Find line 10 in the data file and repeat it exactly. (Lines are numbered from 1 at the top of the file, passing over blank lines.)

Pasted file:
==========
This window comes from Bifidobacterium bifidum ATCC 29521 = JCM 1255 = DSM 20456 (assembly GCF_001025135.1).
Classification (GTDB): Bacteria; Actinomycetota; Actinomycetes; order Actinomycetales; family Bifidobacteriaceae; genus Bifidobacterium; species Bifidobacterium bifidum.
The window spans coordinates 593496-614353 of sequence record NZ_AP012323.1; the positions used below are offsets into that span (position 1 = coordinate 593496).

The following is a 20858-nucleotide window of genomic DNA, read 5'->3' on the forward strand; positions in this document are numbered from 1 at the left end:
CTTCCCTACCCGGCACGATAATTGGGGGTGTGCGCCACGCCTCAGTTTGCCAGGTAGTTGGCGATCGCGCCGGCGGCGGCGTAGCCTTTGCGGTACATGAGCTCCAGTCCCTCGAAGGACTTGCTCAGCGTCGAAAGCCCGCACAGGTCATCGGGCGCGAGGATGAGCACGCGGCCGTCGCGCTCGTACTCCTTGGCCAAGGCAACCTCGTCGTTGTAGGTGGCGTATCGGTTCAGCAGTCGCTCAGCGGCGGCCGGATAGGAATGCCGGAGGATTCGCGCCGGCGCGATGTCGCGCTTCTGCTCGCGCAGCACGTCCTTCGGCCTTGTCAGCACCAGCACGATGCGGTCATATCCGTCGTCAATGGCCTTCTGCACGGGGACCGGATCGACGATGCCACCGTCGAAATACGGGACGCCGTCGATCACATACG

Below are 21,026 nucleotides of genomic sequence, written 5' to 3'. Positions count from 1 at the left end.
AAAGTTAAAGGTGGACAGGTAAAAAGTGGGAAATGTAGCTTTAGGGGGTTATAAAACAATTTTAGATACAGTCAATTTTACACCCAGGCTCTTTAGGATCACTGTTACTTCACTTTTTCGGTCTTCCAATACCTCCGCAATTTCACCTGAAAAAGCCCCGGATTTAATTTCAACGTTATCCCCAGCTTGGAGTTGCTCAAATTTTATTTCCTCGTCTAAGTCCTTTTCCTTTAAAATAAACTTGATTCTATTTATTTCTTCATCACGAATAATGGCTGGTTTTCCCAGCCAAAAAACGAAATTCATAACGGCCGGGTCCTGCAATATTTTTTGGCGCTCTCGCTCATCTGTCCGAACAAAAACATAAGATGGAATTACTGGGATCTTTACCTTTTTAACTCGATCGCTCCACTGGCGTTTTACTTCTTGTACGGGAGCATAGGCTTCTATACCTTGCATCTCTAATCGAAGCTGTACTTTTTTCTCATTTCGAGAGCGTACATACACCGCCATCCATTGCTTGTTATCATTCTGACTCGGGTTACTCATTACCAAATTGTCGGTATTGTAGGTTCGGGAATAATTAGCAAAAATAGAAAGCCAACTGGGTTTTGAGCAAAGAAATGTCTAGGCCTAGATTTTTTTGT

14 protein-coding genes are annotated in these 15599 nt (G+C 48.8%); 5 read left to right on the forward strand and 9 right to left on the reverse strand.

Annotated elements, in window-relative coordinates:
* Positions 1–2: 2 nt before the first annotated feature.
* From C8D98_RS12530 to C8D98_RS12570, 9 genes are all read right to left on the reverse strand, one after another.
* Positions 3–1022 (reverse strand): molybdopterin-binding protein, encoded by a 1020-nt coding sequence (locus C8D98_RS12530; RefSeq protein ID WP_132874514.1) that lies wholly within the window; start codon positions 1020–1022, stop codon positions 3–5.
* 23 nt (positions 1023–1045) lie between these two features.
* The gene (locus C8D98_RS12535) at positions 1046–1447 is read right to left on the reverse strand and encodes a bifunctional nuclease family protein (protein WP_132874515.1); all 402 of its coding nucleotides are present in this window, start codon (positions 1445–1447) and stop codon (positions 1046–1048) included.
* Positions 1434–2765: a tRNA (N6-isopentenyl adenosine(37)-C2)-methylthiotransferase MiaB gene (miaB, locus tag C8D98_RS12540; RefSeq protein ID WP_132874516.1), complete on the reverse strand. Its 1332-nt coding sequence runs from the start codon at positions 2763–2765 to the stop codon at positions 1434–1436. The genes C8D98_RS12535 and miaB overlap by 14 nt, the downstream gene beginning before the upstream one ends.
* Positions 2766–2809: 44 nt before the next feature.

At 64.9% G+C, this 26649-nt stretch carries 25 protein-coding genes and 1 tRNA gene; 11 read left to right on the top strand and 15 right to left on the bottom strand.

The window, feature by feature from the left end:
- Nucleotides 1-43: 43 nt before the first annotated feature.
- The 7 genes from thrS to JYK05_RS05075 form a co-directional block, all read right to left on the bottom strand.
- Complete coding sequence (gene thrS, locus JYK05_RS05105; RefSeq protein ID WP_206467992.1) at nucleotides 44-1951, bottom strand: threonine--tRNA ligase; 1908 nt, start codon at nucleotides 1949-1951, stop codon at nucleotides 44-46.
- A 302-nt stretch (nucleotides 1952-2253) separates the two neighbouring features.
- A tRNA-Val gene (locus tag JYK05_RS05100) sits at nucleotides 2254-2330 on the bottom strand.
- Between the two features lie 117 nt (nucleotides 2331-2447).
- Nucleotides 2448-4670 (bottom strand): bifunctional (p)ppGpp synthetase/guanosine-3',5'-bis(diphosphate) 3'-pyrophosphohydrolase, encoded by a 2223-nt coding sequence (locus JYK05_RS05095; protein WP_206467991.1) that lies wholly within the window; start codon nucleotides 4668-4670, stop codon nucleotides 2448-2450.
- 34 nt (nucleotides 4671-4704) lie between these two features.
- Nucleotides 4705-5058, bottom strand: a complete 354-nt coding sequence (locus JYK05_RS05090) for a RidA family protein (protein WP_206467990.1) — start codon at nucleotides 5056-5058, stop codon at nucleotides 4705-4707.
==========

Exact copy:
* Positions 1–2: 2 nt before the first annotated feature.